how he toyed around with our heavies, I was determined to be like him.
After intensive training for nearly four years, I was able to easily
throw all but one two-hundred-pound man in the dojo. Since we did not
have a regular teacher, we were not graded for belts. This was another
blessing in disguise. I came to realize that it didn't matter what belt
I wore, but what I had achieved for myself.
I learned later that some of the stuff they did in the movies was Karate, instead of Judo, so I wanted to learn it. There were no Karate schools in India.
There weren't even any books on it in the stores or the library. I wrote my sister in Canada, and she sent me one by Bruce
Tegner. I dug into it like an
archaeologist. Soon, I found out that he was an expert on Judo, Jiu Jitsu,
Aikido, Kendo, and etc. It wasn't until I got hold of his Judo book that
I realized that he was quite poor at it. I doubted his ability in Karate, and learned the reality of commercialism that day, and became a discriminating searcher for real martial
arts teachers and books.
In 1967, my family migrated to Canada. In my search for a Karate school, I was fortunate to walk into Park Jong Soo's Taekwondo Institute in the fall
of 1968. I saw this superman sparring with three guys and blasting them
against the walls of the school with his kicks. When he kicked the bag,
it bent, jerked and bounced instead of swinging back. I had seen Bruce
Lee as Kato in the Green Hornet, and read about him in the Black Belt
magazines, and had much respect and admiration for him; however,
Bruce's kicks were nowhere as powerful as Parks from what I saw. No one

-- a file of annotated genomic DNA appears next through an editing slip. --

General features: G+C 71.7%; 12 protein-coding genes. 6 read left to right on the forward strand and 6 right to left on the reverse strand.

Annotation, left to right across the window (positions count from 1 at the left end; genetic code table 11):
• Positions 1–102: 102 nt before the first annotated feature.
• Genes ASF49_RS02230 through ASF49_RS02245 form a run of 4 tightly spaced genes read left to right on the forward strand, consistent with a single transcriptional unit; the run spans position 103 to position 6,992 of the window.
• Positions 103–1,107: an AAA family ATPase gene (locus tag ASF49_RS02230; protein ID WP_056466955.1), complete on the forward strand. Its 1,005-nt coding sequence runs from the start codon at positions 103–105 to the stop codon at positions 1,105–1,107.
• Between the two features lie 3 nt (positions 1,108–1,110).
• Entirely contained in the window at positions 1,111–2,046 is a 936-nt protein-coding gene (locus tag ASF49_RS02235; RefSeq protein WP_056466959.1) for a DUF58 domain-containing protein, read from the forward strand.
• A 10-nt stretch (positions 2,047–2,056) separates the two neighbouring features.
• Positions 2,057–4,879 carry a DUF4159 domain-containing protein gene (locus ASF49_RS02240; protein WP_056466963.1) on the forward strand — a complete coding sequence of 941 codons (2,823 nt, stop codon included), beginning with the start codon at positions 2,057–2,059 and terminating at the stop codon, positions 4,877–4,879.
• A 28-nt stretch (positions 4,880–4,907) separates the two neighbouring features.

had heard of Taekwondo then. In fact, it was advertised as Korean Karate. My friends urged me to join their Karate schools. However, without hesitation, I joined Park's school.
have been the longest brown-belt wearer in the history of martial arts.
I studied Taekwondo for severn years but never acquired a black
belt. My interest was in mastering the art, not acquiring a belt. It
didn't interest me to pay for the belt. For those who don't know this,
students of martial arts pay for grading and tournaments. I never
understood that. Boxers get paid for fighting. You acquire a
University degree without paying for the exams. Anyhow, Mr. Park told
me that it didn't look good that I wore a brown belt for so long and
that I should take a test. I acquired a black-stripe, and quit
Mr. Park is about 5'11; rather tall for an Asian. He
trained in Taekwondo since he was a young boy of 14, in Korea. He was
the Korean National Champion. He was groomed for international
exhibition and promotion of Taekwondo by General Choi, the founder of
Taekwondo, and Taekwondo International Federation. Park Jong Soo was
(and probably is still) as good and tough as a martial artist could be.
Although I did well in Taekwondo, I found the learning growth slow.
There was a tremendous upward learning curve in the beginning but came
to a screeching halt in about a year, when it began to move in a
snail-like pace. The reason, I believe, is that in the first six to
twelve months, you will have learned all the Taekwondo kicks, that is,
front-kick, side-kick, round-house kick and their variations,
front-twisting-kick, back-kick, and reverse-roundhouse-kick. That's
what Taekwondo is about. The rest of the time, you spend improving and
strengthening them. The hand techniques are just too few in numbers. You
will notice in Taekwondo sparring or competition, how most practitioners
hang their hands like dead meat, and employ their feet only.
experience, I found Taekwondo most effective if your legs were longer
than your opponent's, and you weighed more, and you were physically
stronger as well. That is, if you're fighting another Taekwondo
man of the same calibre. In my prime, I could do incredible things